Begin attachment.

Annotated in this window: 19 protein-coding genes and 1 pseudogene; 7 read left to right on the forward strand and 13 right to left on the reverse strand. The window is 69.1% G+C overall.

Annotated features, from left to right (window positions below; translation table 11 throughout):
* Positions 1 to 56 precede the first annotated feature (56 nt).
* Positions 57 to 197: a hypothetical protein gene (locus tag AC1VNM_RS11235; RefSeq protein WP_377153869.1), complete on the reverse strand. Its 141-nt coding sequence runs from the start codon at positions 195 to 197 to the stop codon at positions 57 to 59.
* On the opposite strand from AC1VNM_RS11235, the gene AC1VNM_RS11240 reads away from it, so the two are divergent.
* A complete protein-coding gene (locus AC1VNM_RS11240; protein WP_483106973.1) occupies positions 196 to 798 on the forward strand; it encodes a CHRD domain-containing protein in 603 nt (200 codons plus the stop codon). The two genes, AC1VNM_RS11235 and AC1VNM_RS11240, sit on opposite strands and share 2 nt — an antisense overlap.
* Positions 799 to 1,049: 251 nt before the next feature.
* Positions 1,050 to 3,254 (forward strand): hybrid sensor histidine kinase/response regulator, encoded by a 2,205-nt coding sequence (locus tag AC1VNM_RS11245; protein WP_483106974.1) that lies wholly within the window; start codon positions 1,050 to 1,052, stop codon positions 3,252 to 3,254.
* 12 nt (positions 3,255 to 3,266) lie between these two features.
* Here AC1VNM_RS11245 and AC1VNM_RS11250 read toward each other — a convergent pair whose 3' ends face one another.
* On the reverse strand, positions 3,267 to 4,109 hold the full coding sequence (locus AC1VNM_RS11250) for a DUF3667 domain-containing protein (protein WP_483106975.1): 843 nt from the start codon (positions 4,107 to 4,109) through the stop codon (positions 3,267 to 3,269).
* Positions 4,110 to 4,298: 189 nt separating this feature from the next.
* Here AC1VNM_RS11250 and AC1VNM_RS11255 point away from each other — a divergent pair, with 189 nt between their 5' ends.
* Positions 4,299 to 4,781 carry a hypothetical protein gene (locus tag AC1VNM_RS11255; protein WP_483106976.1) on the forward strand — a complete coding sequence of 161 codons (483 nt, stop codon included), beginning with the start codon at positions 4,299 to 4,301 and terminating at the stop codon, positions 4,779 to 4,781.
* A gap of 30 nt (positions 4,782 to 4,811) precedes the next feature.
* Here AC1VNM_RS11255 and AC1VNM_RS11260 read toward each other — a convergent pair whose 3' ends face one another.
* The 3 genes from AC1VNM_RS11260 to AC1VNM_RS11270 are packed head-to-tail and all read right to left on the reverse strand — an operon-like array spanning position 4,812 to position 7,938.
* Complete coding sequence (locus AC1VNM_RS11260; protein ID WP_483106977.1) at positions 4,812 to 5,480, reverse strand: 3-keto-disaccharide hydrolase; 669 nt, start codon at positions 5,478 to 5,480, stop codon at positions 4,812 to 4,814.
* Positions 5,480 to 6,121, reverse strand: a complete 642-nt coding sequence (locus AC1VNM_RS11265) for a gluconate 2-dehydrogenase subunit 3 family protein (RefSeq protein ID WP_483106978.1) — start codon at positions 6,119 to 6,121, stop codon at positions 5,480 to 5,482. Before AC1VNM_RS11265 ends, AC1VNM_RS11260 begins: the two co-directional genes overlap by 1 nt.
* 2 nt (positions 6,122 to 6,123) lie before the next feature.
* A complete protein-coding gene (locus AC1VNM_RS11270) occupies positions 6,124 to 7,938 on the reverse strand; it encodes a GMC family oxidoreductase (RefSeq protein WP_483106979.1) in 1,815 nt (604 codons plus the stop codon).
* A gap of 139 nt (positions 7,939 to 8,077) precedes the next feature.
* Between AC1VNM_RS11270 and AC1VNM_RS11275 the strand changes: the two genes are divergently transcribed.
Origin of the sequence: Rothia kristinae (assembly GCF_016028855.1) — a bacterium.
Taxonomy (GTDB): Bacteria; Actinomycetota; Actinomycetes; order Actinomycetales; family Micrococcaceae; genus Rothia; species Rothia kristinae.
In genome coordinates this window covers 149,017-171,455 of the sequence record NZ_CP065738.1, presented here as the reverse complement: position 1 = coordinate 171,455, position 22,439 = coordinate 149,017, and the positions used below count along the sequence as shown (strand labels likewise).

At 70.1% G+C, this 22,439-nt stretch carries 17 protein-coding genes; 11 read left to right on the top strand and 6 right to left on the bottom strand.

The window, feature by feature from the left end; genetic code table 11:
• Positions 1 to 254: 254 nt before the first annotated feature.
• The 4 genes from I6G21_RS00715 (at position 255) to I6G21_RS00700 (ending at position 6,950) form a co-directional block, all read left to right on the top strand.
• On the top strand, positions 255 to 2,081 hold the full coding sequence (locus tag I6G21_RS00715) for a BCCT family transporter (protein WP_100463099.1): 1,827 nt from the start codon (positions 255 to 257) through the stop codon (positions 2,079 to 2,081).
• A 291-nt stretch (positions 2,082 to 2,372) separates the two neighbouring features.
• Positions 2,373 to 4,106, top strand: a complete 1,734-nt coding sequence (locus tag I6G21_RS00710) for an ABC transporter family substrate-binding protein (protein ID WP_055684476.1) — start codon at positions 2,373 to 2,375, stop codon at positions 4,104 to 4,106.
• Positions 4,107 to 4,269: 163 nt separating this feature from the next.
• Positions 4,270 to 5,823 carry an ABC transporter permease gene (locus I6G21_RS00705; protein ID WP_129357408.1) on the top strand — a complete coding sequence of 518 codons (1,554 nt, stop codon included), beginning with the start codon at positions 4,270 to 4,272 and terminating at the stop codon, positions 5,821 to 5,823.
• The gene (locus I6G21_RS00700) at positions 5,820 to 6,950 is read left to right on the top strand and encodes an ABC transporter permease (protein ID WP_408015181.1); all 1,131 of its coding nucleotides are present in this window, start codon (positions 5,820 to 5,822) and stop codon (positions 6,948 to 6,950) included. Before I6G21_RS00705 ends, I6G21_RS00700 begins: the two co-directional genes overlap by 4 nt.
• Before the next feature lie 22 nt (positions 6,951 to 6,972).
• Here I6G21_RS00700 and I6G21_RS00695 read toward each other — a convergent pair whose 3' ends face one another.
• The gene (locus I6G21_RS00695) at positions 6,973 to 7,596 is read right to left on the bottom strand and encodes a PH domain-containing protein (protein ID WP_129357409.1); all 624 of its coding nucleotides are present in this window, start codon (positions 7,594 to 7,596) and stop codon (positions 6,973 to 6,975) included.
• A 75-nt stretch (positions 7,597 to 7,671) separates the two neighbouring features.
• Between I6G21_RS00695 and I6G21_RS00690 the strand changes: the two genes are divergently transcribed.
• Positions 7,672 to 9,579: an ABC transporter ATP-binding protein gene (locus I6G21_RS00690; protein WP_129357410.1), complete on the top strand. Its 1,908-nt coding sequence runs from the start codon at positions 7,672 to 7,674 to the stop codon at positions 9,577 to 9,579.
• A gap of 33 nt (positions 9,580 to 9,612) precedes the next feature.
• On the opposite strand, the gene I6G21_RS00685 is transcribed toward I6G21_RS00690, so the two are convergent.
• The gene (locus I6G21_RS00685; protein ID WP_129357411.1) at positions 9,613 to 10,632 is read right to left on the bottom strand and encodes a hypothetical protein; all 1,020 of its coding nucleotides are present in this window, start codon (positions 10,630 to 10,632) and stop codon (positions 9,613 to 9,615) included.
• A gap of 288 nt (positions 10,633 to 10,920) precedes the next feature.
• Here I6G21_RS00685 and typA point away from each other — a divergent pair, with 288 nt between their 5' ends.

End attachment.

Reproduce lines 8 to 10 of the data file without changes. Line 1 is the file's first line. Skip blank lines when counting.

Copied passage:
* Positions 1,050 to 3,254 (forward strand): hybrid sensor histidine kinase/response regulator, encoded by a 2,205-nt coding sequence (locus tag AC1VNM_RS11245; protein WP_483106974.1) that lies wholly within the window; start codon positions 1,050 to 1,052, stop codon positions 3,252 to 3,254.
* 12 nt (positions 3,255 to 3,266) lie between these two features.
* Here AC1VNM_RS11245 and AC1VNM_RS11250 read toward each other — a convergent pair whose 3' ends face one another.